'Jason Penopolis'   7      47     2203    1273      69
'Jason Penopolis'   7      43     2040    1277      86
'Jason Penopolis'   7      48     2248    1329      81
'Melissa Robins'    8      48     2265    1361      67
'Melissa Robins'    8      46     2184    1268      68
'Melissa Robins'    8      53     2441    1380      66
'Melissa Robins'    8      48     2234    1386      65
'Melissa Robins'    8      52     2403    1408      70
'Melissa Robins'    8      53     2438    1380      83
'Melissa Robins'    8      52     2360    1378      74
'Melissa Robins'    8      51     2344    1413      65
'Melissa Robins'    8      51     2351    1400      68
'Paula Small'       9      52     2390    1412      78
'Paula Small'       9      54     2470    1422      62
'Paula Small'       9      49     2280    1382      61
'Paula Small'       9      50     2308    1410      72
'Paula Small'       9      55     2505    1410      80
'Paula Small'       9      52     2409    1382      60
'Paula Small'       9      53     2431    1422      70
'Paula Small'       9      56     2523    1388      79
'Paula Small'       9      50     2315    1404      71
'Coach McGuirk'    10      52     2406    1420      68
'Coach McGuirk'    10      58     2699    1405      65
'Coach McGuirk'    10      57     2571    1400      64
'Coach McGuirk'    10      52     2394    1420      69
'Coach McGuirk'    10      55     2518    1379      70
'Coach McGuirk'    10      52     2379    1393      61
'Coach McGuirk'    10      59     2636    1417      70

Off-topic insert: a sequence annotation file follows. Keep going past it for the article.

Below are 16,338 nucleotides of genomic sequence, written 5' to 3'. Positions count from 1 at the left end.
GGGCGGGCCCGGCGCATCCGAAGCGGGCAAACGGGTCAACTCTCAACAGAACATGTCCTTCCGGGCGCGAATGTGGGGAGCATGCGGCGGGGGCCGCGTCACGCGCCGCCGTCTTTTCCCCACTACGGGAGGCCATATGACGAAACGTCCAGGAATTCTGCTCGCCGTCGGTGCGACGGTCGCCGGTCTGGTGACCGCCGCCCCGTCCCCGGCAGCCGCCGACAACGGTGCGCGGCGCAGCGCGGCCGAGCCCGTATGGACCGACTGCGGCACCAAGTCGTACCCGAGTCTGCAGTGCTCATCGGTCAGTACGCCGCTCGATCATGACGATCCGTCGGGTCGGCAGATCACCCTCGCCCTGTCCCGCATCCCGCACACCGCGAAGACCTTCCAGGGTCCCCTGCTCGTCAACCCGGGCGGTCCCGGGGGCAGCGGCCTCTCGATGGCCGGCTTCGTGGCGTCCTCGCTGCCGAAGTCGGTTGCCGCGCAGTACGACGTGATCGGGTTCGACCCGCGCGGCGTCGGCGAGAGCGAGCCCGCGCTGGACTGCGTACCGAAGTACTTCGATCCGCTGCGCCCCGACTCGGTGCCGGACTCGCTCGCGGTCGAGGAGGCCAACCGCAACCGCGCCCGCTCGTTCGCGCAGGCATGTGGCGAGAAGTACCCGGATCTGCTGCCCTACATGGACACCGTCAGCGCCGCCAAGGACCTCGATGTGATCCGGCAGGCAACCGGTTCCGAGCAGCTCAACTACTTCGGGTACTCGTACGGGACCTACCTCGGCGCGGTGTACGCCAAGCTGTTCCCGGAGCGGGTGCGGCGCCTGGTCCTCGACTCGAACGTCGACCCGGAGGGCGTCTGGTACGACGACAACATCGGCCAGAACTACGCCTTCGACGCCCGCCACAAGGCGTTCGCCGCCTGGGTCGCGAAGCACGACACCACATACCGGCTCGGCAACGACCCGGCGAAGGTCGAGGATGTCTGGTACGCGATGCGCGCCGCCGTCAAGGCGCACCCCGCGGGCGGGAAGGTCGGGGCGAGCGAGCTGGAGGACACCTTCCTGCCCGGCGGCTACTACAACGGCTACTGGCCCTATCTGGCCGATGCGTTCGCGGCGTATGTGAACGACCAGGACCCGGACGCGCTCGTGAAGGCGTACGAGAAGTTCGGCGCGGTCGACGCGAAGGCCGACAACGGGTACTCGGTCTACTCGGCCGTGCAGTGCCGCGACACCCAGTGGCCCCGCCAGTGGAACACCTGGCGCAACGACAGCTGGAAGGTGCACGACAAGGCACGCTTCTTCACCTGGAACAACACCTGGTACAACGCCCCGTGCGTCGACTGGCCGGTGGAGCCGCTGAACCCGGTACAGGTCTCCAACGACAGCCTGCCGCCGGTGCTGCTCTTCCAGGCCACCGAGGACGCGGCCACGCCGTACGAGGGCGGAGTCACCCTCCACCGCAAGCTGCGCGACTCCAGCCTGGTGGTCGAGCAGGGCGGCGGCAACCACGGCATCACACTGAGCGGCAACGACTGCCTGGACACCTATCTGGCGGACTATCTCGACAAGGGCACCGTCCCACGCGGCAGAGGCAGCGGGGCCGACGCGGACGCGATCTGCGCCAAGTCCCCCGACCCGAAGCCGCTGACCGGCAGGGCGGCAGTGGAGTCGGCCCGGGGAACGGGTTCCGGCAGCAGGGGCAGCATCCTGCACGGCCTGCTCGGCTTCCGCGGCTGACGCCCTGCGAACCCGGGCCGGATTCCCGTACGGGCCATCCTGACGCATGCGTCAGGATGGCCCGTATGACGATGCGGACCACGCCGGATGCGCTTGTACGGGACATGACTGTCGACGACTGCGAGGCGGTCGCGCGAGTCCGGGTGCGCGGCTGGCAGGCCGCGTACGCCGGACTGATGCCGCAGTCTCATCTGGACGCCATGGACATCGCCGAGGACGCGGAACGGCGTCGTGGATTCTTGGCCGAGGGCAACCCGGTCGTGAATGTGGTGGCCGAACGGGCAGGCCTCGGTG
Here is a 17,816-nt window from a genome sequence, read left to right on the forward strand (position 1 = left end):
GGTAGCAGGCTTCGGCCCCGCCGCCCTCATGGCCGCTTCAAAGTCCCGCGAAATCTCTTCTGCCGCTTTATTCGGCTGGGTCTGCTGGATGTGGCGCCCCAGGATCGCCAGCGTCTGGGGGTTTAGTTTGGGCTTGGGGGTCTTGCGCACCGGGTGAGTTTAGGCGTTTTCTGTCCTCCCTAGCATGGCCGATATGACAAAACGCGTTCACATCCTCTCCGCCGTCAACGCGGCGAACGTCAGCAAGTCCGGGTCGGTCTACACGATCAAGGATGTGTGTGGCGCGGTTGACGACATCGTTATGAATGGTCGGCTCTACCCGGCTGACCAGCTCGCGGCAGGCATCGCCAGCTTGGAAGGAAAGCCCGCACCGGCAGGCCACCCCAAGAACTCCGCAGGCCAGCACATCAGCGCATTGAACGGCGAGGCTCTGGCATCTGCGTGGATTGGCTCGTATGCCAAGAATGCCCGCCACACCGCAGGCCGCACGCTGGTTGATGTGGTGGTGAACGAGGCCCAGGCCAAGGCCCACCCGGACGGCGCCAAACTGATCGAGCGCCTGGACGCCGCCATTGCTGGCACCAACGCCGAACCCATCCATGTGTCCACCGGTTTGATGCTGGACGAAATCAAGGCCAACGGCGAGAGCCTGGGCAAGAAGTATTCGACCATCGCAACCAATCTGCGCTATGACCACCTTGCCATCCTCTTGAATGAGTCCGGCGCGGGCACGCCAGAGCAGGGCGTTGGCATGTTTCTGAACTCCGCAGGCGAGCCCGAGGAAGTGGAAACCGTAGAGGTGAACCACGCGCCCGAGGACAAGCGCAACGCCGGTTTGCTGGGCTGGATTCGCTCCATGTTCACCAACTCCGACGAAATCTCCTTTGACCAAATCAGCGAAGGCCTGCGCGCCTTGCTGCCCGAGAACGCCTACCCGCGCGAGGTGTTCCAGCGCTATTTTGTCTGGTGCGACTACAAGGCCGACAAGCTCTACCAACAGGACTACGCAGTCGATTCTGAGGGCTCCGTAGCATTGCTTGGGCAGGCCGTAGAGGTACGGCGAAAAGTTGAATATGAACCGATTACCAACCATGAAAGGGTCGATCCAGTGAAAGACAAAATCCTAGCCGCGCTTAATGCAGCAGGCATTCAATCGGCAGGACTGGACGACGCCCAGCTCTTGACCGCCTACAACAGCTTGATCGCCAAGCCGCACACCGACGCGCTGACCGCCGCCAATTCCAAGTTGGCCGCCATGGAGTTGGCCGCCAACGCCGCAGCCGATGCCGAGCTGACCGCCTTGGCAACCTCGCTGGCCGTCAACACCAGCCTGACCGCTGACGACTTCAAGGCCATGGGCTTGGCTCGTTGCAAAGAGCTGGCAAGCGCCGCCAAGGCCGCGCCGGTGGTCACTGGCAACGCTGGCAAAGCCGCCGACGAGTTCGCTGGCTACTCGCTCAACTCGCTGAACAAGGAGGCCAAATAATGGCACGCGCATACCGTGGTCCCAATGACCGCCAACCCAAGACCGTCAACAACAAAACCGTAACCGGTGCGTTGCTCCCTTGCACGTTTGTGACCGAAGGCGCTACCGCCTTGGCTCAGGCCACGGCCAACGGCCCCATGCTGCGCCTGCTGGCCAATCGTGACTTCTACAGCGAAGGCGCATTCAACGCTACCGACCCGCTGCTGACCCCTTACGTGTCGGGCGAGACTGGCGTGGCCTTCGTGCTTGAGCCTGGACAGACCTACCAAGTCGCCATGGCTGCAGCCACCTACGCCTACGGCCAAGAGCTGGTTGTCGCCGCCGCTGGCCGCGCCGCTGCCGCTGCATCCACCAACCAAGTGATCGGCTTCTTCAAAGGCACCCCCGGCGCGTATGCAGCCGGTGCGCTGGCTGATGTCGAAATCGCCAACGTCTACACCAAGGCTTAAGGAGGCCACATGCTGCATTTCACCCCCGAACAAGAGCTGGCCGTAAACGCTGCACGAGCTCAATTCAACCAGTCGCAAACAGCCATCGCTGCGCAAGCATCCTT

'Coach McGuirk'    10      54     2465    1414      59
'Coach McGuirk'    10      54     2479    1383      61
")

Data = read.table(textConnection(Input),header=TRUE)

###  Order factors by the order in data frame
###  Otherwise, R will alphabetize them


Data$Instructor = factor(Data$Instructor,
                         levels=unique(Data$Instructor))


###  Check the data frame

library(psych)

headTail(Data)

str(Data)

summary(Data)


### Remove unnecessary objects

rm(Input)


Linear plateau model

The nls function in the native stats package can fit nonlinear and curvilinear functions.  To accomplish this, a function—linplat, here—will be defined with the x and y variables (Calories and Sodium) along with parameters (a, b, and clx).  It is the goal of the nls function to find the best fit values for these parameters for these data.

 

The code below starts with an attempt to find reasonable starting values for the parameters.  If these starting values don’t yield appropriate results, other starting values can be tried.